The role of the guarantor is to ensure that the debt is repaid to the bank that issued the mortgage. To do this, he must have a level of income sufficient to fulfill his obligations to the bank.

In the event of an unfavorable development of the situation related to the need to repay a mortgage loan, the citizen who has guaranteed for the borrower has the right to go to court in order to recover from him the funds spent on fulfilling his obligations to the credit institution.

Attention! The main difference between a mortgage loan guarantor and a co-borrower is that his liability arises only if the borrower fails to fulfill his financial obligations to the bank. The co-borrower, together with the main borrower, is obliged to make timely and full payments to repay the debt.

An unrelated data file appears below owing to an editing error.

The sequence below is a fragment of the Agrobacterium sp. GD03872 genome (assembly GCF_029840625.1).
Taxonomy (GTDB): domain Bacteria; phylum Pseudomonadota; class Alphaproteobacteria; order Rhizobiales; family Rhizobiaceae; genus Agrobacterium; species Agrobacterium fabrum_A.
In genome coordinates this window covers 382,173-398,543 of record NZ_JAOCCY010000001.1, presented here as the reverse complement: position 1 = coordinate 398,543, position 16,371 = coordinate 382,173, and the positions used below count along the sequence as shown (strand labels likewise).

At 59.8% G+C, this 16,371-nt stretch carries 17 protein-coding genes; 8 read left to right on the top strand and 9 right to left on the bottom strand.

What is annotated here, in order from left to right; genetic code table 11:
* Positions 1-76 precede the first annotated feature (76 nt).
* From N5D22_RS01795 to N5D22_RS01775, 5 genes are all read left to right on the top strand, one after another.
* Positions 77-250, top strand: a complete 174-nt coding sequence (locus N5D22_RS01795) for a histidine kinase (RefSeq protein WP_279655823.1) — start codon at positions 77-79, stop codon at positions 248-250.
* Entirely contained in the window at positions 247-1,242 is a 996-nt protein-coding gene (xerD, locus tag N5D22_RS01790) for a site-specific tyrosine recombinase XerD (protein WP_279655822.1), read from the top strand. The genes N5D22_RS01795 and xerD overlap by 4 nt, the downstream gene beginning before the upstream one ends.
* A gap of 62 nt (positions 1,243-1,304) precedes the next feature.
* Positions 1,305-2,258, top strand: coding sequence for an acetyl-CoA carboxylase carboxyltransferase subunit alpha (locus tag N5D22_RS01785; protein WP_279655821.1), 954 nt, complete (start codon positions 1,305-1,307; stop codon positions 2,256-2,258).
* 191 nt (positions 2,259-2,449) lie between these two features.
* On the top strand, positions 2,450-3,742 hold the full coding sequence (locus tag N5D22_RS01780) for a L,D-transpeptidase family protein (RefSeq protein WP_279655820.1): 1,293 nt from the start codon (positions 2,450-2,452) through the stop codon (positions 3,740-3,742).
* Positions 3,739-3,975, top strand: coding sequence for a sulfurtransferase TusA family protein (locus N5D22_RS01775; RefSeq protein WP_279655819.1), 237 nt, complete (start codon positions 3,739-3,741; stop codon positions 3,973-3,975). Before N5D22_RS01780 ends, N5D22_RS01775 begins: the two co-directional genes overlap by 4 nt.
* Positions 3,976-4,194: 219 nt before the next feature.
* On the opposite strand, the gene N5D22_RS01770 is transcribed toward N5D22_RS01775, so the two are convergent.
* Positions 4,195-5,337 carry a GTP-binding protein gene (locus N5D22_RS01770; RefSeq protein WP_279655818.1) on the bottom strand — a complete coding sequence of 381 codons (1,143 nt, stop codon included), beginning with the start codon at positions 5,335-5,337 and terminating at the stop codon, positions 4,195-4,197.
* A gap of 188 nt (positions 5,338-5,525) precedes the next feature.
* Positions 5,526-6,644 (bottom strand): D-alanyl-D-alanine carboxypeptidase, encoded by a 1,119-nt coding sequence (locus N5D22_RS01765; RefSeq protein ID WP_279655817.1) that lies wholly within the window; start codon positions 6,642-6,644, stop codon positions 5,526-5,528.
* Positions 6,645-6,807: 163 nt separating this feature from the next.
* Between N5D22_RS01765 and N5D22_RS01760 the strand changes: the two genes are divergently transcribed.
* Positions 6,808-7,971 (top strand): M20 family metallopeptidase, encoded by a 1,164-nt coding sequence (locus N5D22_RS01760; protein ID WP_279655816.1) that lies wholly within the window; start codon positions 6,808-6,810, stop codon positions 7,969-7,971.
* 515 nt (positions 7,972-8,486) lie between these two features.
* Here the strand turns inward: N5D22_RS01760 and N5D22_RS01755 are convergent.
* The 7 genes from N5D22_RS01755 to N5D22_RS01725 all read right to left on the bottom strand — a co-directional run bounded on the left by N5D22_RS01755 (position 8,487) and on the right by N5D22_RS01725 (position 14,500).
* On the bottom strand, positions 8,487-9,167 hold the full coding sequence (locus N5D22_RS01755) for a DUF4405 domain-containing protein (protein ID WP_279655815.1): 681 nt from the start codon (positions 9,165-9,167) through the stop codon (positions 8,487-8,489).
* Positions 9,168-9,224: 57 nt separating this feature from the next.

If I take out a loan, who should I attract - borrowers or guarantors?

It is more profitable for the borrower to attract a co-borrower than a guarantor. After all, if a co-borrower has a good and stable income, there is a chance to get a loan on more favorable terms.

But keep in mind: you will have to coordinate all important decisions on the loan with your co-borrower. And if he is against, for example, mortgage holidays, most likely you will not be able to take them. Therefore, it is better to take as co-borrowers close relatives with whom you have a common budget and financial interests, or flexible friends with whom it is easy to come to an agreement.